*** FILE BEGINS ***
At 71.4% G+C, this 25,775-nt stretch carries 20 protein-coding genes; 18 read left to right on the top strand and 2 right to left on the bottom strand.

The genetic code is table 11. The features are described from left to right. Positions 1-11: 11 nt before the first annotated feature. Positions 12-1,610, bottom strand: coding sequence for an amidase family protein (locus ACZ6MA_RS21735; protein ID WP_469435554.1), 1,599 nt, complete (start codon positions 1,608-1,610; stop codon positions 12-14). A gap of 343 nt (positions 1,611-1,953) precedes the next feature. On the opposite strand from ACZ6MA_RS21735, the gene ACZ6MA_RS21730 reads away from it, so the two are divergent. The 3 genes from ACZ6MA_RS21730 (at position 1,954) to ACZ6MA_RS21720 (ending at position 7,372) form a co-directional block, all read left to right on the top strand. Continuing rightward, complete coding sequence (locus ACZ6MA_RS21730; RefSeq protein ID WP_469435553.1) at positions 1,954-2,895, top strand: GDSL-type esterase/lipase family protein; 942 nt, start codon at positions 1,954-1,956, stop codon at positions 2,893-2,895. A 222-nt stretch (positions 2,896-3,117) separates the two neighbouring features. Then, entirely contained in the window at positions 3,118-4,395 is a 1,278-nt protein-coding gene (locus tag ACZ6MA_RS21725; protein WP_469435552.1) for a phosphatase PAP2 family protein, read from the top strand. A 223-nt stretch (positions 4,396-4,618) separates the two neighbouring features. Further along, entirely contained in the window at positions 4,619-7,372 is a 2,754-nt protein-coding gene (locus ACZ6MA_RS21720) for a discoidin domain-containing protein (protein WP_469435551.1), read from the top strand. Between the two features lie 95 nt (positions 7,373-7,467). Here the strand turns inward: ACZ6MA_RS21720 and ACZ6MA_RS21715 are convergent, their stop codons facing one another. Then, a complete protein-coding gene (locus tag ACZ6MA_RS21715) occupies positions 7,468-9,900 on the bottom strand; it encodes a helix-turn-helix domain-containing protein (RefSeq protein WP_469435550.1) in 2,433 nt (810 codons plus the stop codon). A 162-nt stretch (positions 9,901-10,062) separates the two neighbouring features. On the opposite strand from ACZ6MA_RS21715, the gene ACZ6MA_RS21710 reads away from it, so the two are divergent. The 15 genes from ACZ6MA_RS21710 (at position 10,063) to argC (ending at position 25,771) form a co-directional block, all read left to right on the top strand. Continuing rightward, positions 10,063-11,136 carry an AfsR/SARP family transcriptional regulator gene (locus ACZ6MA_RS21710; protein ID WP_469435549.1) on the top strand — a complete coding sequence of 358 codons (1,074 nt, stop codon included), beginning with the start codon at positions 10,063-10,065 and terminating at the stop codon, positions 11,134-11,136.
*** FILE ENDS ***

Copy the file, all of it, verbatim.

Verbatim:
At 71.4% G+C, this 25,775-nt stretch carries 20 protein-coding genes; 18 read left to right on the top strand and 2 right to left on the bottom strand.

The genetic code is table 11. The features are described from left to right. Positions 1-11: 11 nt before the first annotated feature. Positions 12-1,610, bottom strand: coding sequence for an amidase family protein (locus ACZ6MA_RS21735; protein ID WP_469435554.1), 1,599 nt, complete (start codon positions 1,608-1,610; stop codon positions 12-14). A gap of 343 nt (positions 1,611-1,953) precedes the next feature. On the opposite strand from ACZ6MA_RS21735, the gene ACZ6MA_RS21730 reads away from it, so the two are divergent. The 3 genes from ACZ6MA_RS21730 (at position 1,954) to ACZ6MA_RS21720 (ending at position 7,372) form a co-directional block, all read left to right on the top strand. Continuing rightward, complete coding sequence (locus ACZ6MA_RS21730; RefSeq protein ID WP_469435553.1) at positions 1,954-2,895, top strand: GDSL-type esterase/lipase family protein; 942 nt, start codon at positions 1,954-1,956, stop codon at positions 2,893-2,895. A 222-nt stretch (positions 2,896-3,117) separates the two neighbouring features. Then, entirely contained in the window at positions 3,118-4,395 is a 1,278-nt protein-coding gene (locus tag ACZ6MA_RS21725; protein WP_469435552.1) for a phosphatase PAP2 family protein, read from the top strand. A 223-nt stretch (positions 4,396-4,618) separates the two neighbouring features. Further along, entirely contained in the window at positions 4,619-7,372 is a 2,754-nt protein-coding gene (locus ACZ6MA_RS21720) for a discoidin domain-containing protein (protein WP_469435551.1), read from the top strand. Between the two features lie 95 nt (positions 7,373-7,467). Here the strand turns inward: ACZ6MA_RS21720 and ACZ6MA_RS21715 are convergent, their stop codons facing one another. Then, a complete protein-coding gene (locus tag ACZ6MA_RS21715) occupies positions 7,468-9,900 on the bottom strand; it encodes a helix-turn-helix domain-containing protein (RefSeq protein WP_469435550.1) in 2,433 nt (810 codons plus the stop codon). A 162-nt stretch (positions 9,901-10,062) separates the two neighbouring features. On the opposite strand from ACZ6MA_RS21715, the gene ACZ6MA_RS21710 reads away from it, so the two are divergent. The 15 genes from ACZ6MA_RS21710 (at position 10,063) to argC (ending at position 25,771) form a co-directional block, all read left to right on the top strand. Continuing rightward, positions 10,063-11,136 carry an AfsR/SARP family transcriptional regulator gene (locus ACZ6MA_RS21710; protein ID WP_469435549.1) on the top strand — a complete coding sequence of 358 codons (1,074 nt, stop codon included), beginning with the start codon at positions 10,063-10,065 and terminating at the stop codon, positions 11,134-11,136.